Episode 3, Part 2: Writers' Circle

Four Louder Than a Bomb Cincinnati participants—Ella, Mama, Nola, and Anabel—set aside the performance anxiety and scoring pressure of a typical slam competition and just... talk. They reveal the back-stories behind their poems, share what they love about writing and performing. Since its initial sparks on the streets of Chicago in 2001, the Louder Than a Bomb program has grown into the world's largest student poetry competition, and Cincinnati is home to an active local chapter. Meet five outstanding student participants (Ella Beverly, Mama Nije, Anabel Villanueva, Nola Stowe, Ornella Siaka), representing Finneytown, Princeton, and Walnut Hills high schools, and adult spoken word artist Jamie-Lee Morris, of Elementz, who oversees LTAB Cincinnati. This year's "grand slam" finals, originally set for April 3-4 at the Freedom Center, had to be cancelled, but organizers are working on a streaming version later this month, with team members submitting video performances of their poems and judges reviewing and scoring the clips in real time, remotely—stay tuned for more details on that. In the meantime, enjoy five absolutely incendiary poems, plus some heartfelt conversation between the poets about their inspirations, aspirations, and personal challenges. Special thanks to all the LTAB Cincinnati organizers and coaches: Amy Lind, of Taft Research Center and University of Cincinnati; Sean Keating-Crawford, Taft Research Center; Jamie-Lee Morris,of Elementz; Cincinnati Poet Laureate Manuel Iris; Kyle Scudder, Walnut Hills High School; Desirae "The Silent Poet" Hosley, of WordPlay; Jori An Cotton, of WordPlay and Aiken High School; Janine Smith and Justin Williams, Woodward High School; Andrew Dalton, Dater High School; Christopher Kline, Western Hills University High School.

Episode 3, Part 1: Stand Up and Speak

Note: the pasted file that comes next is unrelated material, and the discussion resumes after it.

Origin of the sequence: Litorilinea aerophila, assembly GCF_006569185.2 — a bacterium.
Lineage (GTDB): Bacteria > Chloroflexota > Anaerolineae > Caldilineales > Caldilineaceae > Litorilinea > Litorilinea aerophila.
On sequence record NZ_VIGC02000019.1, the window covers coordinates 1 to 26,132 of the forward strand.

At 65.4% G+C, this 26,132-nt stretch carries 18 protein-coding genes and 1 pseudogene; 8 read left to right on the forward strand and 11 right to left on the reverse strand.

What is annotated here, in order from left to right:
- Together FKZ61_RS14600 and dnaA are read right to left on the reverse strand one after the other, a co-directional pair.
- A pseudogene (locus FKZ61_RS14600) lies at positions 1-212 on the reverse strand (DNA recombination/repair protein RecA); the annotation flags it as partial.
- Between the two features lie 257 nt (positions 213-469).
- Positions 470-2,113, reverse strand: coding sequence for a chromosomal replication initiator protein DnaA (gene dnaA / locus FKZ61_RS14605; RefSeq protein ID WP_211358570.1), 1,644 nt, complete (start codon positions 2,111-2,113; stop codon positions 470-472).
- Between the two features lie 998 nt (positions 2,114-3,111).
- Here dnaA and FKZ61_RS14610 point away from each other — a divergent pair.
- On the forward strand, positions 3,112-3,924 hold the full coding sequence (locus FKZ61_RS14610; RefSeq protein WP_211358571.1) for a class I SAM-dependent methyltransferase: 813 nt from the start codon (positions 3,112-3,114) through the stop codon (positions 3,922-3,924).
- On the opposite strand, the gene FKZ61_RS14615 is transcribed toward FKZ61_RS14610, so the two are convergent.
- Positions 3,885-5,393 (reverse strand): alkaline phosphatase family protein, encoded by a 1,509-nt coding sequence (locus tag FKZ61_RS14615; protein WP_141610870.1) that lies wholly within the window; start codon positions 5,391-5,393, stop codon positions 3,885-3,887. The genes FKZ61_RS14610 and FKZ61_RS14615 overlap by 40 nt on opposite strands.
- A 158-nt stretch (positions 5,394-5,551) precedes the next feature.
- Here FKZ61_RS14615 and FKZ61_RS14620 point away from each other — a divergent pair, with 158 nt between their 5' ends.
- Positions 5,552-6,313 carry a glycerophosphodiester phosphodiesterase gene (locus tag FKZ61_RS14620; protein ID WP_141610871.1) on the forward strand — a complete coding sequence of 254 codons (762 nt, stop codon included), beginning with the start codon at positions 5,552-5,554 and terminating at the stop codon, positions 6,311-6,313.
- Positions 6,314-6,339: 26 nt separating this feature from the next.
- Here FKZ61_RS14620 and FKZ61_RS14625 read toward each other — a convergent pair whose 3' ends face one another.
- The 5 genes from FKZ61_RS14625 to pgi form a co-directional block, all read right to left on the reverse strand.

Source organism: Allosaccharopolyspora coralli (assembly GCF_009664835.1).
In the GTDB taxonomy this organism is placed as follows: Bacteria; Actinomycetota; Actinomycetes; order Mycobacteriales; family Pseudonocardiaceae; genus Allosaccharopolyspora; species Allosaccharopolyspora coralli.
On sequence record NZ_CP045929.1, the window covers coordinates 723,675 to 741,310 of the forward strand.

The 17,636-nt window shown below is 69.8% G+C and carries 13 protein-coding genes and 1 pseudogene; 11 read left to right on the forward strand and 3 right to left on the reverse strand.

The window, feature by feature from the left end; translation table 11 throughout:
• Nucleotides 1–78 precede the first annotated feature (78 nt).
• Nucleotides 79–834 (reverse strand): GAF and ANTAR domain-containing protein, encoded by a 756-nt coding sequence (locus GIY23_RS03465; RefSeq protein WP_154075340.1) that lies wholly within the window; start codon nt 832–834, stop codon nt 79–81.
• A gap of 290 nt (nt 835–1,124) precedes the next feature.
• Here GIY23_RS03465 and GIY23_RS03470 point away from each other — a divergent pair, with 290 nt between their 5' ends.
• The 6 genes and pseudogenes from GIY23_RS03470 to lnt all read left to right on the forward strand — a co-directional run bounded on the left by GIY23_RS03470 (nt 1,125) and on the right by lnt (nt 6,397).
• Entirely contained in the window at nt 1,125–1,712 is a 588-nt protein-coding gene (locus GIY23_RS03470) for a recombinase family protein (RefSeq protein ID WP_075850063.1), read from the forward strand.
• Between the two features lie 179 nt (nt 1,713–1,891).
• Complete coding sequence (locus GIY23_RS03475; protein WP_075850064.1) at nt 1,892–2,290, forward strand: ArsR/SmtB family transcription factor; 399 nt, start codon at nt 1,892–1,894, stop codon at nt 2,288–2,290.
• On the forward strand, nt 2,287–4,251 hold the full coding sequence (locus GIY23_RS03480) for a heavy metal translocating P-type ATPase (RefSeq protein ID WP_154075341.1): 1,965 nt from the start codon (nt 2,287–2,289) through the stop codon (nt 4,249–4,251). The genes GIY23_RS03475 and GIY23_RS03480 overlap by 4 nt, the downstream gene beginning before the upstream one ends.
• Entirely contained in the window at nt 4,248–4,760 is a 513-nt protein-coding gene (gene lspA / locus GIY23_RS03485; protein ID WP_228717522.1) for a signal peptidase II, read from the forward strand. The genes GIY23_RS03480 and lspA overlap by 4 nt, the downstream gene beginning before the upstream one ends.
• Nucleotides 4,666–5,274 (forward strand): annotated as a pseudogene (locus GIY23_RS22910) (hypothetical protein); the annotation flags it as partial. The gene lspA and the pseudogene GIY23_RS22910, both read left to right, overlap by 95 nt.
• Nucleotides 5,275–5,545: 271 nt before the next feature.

First up, you gotta hear some of these poems. Ella unpacks some familiar nursery rhymes, for our present moment; Mama explains why nobody gets an "N-word" pass; Anabel examines the border crisis through a child's eyes; Nola shatters the "life planning" mold and seeks a higher love; and Ornella digs deep into the heart of an Angry Black Woman. Since its initial sparks on the streets of Chicago in 2001, the Louder Than a Bomb program has grown into the world's largest student poetry competition, and Cincinnati is home to an active local chapter. Meet five outstanding student participants (Ella Beverly, Mama Nije, Anabel Villanueva, Nola Stowe, Ornella Siaka), representing Finneytown, Princeton, and Walnut Hills high schools, and adult spoken word artist Jamie-Lee Morris, of Elementz, who oversees LTAB Cincinnati. This year's "grand slam" finals, originally set for April 3-4 at the Freedom Center, had to be cancelled, but organizers are working on a streaming version later this month, with team members submitting video performances of their poems and judges reviewing and scoring the clips in real time, remotely—stay tuned for more details on that. In the meantime, enjoy five absolutely incendiary poems, plus some heartfelt conversation between the poets about their inspirations, aspirations, and personal challenges. Special thanks to all the LTAB Cincinnati organizers and coaches: Amy Lind, of Taft Research Center and University of Cincinnati; Sean Keating-Crawford, Taft Research Center; Jamie-Lee Morris,of Elementz; Cincinnati Poet Laureate Manuel Iris; Kyle Scudder, Walnut Hills High School; Desirae "The Silent Poet" Hosley, of WordPlay; Jori An Cotton, of WordPlay and Aiken High School; Janine Smith and Justin Williams, Woodward High School; Andrew Dalton, Dater High School; Christopher Kline, Western Hills University High School.